Sparkling Wine

The sound of champagne corks popping is about to ring over our land as New Year’s Eve approaches.

But if you love the sparklers, why limit yourself to one kind, boringly passed around at midnight? Break out of the bubbly rut this year. Host a festive champagne tasting as a different kind of celebration.

Organizing a tasting at home is simple, with a little knowledge and advice. Some wine shops will even put together private tastings for you.

Because you’re tasting small amounts, you could splurge on that more expensive bottle you’ve always wanted to try. Foods to complement the wine — go as fancy or as simple as you like — make an elegant party.

First, the guest list. Eight to 12 people is a good number for dividing the bottles and to get conversation going about the champagnes, says Natalie MacLean, author of “Red, White and Drunk All Over: A Wine-Soaked Journey from Grape to Glass.”

A typical tasting will take two to three hours. You could start in early evening, or if you’re celebrating New Year’s Eve, time the tasting to wrap up with a grand finale champagne at midnight.

The number and types of sparkling wine you serve depend on your budget and level of interest. MacLean suggests serving six or eight bottles of the wine in two flights, or groups, of three or four, broken up by time for discussion.

“If you want true French champagne, that will be fairly expensive,” says Emily Howard of Seaboard Wine Warehouse in Raleigh, which held an in-store tasting of sparkling wine earlier this month. “I will sometimes suggest they try ones from around the world. It will be fun and less expensive.”

Take a tasting trip from sparkling Shiraz from Australia to Austrian gruner veltliner.

“I suggest comparing non-vintage French, such as Veuve Clicquot and Roederer, with California bubbly such as Domaine Carneros or Chandon, and Roederer,” MacLean says. “You could also throw in Spanish cava and Italian spumante.”

Consider wines that will surprise people, such as Gruet Brut from, believe it or not, New Mexico, says Arturo Ciompi, wine writer for The Independent in Durham.

“It’s really good, not too expensive and a real conversation starter,” he says.

You could toss in a North Carolina sparkling wine as well. Biltmore Estate, Childress Vineyards and Duplin Winery all make them.

Here’s another approach: Rip the veil of mystery from champagne by holding a blind tasting. Get a variety of American (did you know there’s Michigan sparkling wine?) and French sparkling wines and hide the bottles in numbered paper bags.

“See if people can tell the difference,” says William Daley, wine writer for the Chicago Tribune. “Give the guests little score sheets to write down their favorites, and ask them to guess which wine comes from where. Give a bottle of bubbly to the winner.”

Because this is a tasting, you won’t be serving a full glass of every champagne, unless you want your guests to end up sleeping on your floor. A 2-ounce pour (about 1/4 cup or slightly more than a jigger) will allow a good taste without going overboard, and should allow one bottle to serve 10 people.

Since you want to show off the wine to its best advantage, use the right glasses. Flute-shaped glasses — not saucer- or trumpet-shaped ones — are best for retaining the bubbles and aroma of the wine. If you don’t own enough, borrow or rent some. This is not a time for disposable plastics.

Provide mugs or cups to use as spittoons for those who want to taste without consuming too much champagne.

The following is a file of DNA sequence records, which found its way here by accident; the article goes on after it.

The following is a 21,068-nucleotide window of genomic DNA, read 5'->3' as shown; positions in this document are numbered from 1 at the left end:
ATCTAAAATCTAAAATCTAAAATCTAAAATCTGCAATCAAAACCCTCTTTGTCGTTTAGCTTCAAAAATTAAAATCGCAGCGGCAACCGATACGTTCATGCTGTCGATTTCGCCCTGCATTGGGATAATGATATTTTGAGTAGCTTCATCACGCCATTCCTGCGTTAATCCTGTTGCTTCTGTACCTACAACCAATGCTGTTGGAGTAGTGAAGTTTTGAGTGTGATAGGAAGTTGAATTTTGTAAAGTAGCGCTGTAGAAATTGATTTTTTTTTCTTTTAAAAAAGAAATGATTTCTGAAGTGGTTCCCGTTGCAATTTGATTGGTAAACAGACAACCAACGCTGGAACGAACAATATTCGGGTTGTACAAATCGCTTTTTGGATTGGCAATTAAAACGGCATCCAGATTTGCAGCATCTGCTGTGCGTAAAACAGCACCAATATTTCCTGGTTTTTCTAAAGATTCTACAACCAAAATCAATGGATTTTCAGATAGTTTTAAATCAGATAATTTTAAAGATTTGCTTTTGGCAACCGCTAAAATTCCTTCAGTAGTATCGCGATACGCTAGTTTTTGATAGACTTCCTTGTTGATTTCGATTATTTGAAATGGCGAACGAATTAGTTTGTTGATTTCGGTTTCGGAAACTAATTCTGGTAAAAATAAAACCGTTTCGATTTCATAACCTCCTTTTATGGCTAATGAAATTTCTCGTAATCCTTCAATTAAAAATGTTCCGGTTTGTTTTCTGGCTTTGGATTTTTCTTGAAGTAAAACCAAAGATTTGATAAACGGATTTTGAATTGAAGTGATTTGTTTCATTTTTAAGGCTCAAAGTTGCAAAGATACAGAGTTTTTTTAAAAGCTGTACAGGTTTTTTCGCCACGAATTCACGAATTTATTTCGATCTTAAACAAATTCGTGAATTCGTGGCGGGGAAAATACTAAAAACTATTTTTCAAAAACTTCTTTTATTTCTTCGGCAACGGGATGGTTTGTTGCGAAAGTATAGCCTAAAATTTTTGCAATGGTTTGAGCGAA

Sparkling wine should be served colder than white wine, says MacLean, who also publishes a wine e-newsletter at Aim for 40 to 45 degrees. A room temperature bottle should chill to that point in the refrigerator within two or three hours, or put them in ice water for 30 to 45 minutes.

“Just don’t put it in the freezer, unless you want exploding bottles to be part of the night’s entertainment,” she says.

Keep the bottles chilled during the tasting by placing them in a large bowl or bucket of ice water, or pop them back into the fridge.

The order in which you taste the wines is important. Start with the driest and end with the sweetest. Also, lighter wines should be tasted before heavier ones.

The food you serve with the tasting should complement but not compete with the sparkling wines, since they’re the stars of this show.

You can’t go wrong with traditional oysters on the half shell or caviar, but there are many more foods to explore.

“One thing to look at when pairing food with champagne is you need some fat to cut through all the bubbles,” says Phil Evans, executive chef of the Umstead Hotel and Herons Restaurant in Cary.

Evans likes the combination of foie gras and sparkling wine. But if that’s a budget-buster for you, other good matches are shrimp, black cod, sablefish or halibut. Heavily smoked fish may overwhelm the wine, but cured fish, such as gravlax, or tuna carpaccio may pair well.

The mild flavor of chicken won’t compete with the wines, but beef or lamb is more problematic, Evans says, although Ciompi enjoys beef carpaccio with champagne.

Choose rich but mild cheeses, such as a ripe, creamy brie. The stronger flavors of sparkling Shiraz would work with a heavier cheese, such as gorgonzola, or try bite-sized gorgonzola quiches, Howard suggests.

Evans says that one fallacy about matching food with sparkling wine is the romantic idea of champagne and chocolate. It doesn’t work, because the extreme sweetness and heaviness of chocolate makes dry champagne taste bitter.

If you’re determined to serve chocolate, pair it with a sweet dessert sparkling wine. But there are other good dessert options that work with dry champagnes, such as crème brûlée or fresh fruit.

The main thing to remember is that this is champagne — have a good time.

“The holiday is a time to be creative and have fun with drinks as well,” Evans says.



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